Researchers from the University of Turku, Finland, have long studied the color-changing properties of the natural mineral hackmanite when exposed to UV radiation or X-rays. Now the research group is studying the reactions of synthetic hackmanite to nuclear radiation. The researchers discovered a unique and new intelligent quality, gamma exposure memory, that enables the use of hackmanite as a radiation detector, for example.
The research group has spent years researching the unique natural mineral hackmanite and its properties. They have developed a method to synthesize hackmanite and have created numerous applications that take advantage of the material’s color-changing and luminescent properties. For example, the group is currently developing a hackmanite-based non-electronic UV radiation dosimeter, which will be tested in the International Space Station. Radiation exposure in space can be measured by observing the change of color of hackmanite from white to pink caused by UV radiation.
The researchers have now also investigated how the synthetic hackmanite reacts when exposed to alpha particles, beta particles (positrons) or gamma radiation. They found that hackmanite also changes color with exposure to these types of radiation, meaning it is also a radiochromic material. This was previously unknown.
The impact of the radiation has been studied in the laboratory of Swedish partners in Umeå, the laboratory of the Finnish Authority for Radiation and Nuclear Safety and the radiochemistry laboratory of the University of Turku by placing hackmanite plates at different distances from radiation sources during different periods of time, exposing them to different doses of radiation.
“Then the samples were photographed and their reflectance spectra were measured to obtain information about their color depth and whether the color was comparable to samples exposed to, for example, UV light and X-rays. The color change when exposed to nuclear radiation was comparable to UV radiation and X-rays, but slower, because most of this radiation passes through the material without affecting it,” said doctoral researcher Sami Vuori.
The color change in hackmanite is similar across all radiation exposures, but there was a slight difference in the spectra of the samples exposed to nuclear radiation. According to the researchers, this was the key to discovering a new function.
Gamma exposure memory enables hackmanite-based non-toxic radiation detectors
The researchers noted that hackmanite stained with nuclear radiation can be returned to its original color, much like exposure to UV radiation and X-rays, namely by heating the material or exposing it to white light.
“However, we have found that hackmanite retains a memory trail from exposure to high-energy radiation such as alpha particles or gamma rays. The memory trail is preserved even when the color is reverted to the original. It becomes visible when the sample is re-stained with a UV lamp. To the naked eye, the color is similar to the material exposed to UV radiation or X-rays, but spectrometry reveals a small but clear change in the shape of the signal,” said the research group’s leader, Professor Mika Lastusaari.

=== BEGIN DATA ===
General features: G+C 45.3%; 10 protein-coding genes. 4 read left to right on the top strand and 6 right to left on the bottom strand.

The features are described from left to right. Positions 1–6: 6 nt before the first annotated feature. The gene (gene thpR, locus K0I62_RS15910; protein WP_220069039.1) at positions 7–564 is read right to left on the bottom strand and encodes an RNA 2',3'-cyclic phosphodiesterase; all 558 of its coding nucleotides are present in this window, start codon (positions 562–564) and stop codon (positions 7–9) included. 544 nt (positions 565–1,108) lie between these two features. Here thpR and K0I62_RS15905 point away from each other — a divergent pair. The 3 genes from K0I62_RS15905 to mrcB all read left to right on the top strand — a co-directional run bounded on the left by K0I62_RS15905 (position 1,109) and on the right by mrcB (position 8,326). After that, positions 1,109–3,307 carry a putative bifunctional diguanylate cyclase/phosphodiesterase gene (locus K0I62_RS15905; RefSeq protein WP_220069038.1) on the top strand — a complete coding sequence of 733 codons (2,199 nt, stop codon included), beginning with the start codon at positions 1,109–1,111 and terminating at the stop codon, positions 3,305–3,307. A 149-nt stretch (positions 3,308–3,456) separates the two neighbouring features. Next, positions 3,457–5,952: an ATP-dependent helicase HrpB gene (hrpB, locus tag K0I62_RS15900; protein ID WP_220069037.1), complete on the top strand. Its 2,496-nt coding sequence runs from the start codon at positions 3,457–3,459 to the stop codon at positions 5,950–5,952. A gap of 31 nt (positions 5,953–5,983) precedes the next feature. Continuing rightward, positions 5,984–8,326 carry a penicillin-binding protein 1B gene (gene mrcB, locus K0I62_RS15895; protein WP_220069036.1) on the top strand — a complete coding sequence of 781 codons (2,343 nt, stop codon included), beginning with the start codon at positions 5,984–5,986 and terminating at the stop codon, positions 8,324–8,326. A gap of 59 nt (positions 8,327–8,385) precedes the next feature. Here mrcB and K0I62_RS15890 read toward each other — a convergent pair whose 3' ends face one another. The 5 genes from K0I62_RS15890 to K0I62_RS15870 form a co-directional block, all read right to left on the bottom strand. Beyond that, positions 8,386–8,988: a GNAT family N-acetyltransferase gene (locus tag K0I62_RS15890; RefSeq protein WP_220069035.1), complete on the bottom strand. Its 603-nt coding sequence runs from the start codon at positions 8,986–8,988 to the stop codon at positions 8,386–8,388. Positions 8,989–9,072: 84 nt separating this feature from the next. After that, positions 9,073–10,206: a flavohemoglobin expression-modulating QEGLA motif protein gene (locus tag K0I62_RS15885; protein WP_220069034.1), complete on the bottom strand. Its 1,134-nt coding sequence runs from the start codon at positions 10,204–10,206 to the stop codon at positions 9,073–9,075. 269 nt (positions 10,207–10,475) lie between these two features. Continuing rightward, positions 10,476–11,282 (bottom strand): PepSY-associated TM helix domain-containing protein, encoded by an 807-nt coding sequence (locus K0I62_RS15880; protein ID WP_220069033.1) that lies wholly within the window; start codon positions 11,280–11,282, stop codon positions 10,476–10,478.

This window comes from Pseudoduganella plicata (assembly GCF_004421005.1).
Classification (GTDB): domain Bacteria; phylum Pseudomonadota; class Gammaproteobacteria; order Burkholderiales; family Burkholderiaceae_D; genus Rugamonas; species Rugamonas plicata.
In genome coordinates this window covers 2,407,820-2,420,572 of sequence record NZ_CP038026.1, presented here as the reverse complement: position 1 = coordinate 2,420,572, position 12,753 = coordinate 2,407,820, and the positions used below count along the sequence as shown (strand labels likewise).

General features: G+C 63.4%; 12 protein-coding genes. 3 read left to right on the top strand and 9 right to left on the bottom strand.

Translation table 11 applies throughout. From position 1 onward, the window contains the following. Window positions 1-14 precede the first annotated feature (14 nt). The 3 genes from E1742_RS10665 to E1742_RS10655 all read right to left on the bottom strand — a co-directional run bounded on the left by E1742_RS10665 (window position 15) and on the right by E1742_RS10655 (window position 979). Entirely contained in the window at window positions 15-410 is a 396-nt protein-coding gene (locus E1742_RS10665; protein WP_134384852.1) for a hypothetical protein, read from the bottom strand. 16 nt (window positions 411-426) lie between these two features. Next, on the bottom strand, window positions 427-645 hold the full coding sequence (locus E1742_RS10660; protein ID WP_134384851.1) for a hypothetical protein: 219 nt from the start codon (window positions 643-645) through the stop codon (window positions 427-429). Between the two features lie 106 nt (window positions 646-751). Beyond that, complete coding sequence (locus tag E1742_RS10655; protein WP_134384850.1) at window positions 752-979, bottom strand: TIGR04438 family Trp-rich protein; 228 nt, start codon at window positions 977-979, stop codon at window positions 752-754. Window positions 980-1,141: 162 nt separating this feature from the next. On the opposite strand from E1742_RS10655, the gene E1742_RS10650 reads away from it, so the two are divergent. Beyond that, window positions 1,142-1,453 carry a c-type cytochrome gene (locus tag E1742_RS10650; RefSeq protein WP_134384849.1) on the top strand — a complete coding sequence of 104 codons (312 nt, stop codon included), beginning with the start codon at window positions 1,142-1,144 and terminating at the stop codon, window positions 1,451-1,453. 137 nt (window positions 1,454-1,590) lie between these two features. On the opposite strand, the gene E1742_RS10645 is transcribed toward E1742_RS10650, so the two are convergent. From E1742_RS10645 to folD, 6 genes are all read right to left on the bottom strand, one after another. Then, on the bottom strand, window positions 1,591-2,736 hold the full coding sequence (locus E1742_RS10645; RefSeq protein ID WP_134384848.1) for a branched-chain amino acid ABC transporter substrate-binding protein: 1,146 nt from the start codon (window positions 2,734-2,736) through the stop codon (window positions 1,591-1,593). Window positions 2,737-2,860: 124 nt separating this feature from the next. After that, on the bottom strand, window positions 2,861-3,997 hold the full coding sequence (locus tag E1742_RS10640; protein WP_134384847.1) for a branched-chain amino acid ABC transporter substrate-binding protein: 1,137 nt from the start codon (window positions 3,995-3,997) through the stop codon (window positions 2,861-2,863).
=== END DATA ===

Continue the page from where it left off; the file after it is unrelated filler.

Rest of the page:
With computational results, the researchers were able to verify that nuclear radiation causes a new type of structural defect in hackmanite. This defect acts as a certain type of memory unit in the material. The radiation does not destroy the hackmanite, but provides a new type of intelligent function, gamma exposure memory, which the researchers say has not been detected in any other material. Despite the gamma exposure memory and structural defect, one of hackmanite’s basic intelligent properties, its ability to repeatedly change color, remains the same.
“The color change in nuclear radiation means that hackmanite can be used to make radiochromic films that are regularly used in various applications of medical physics to measure radiation doses and map the dose distribution. Today’s radiochromic films are mostly made of polydiacetylenes or leucomalachite green.” and are either non-reusable or toxic. Hackmanites offer a non-toxic option that can be used repeatedly. In addition, hackmanite has a memory property that other materials do not have. Hackmanite is also an ecological and inexpensive material that is easy to synthesize,” said Lastusaari .
The study was conducted by the Intelligent Materials Research Group, the Radiochemistry Research Group and the Physics Department of the University of Turku, and the calculations were done at the University Claude Bernard Lyon 1, France. The international research consortium also included the Mineralogical Society of Antwerp, Belgium, the Universities of Tampere and Jyväskylä, Finland, and the Swedish Defense Research Agency.
The study was published in September in the journal Materials Horizons.
Natural mineral hackmanite enables new method of X-ray imaging
Sami Vuori et al, Reusable radiochromic hackmanite with memory for gamma exposure, Materials Horizons (2022). DOI: 10.1039/D2MH00593J
Quote: Hackmanite also changes color when exposed to nuclear radiation: Memory trace enables new uses (2022, September 29) retrieved September 29, 2022 from https://phys.org/news/2022-09-hackmanite-exposure-nuclear-memory -enables .html
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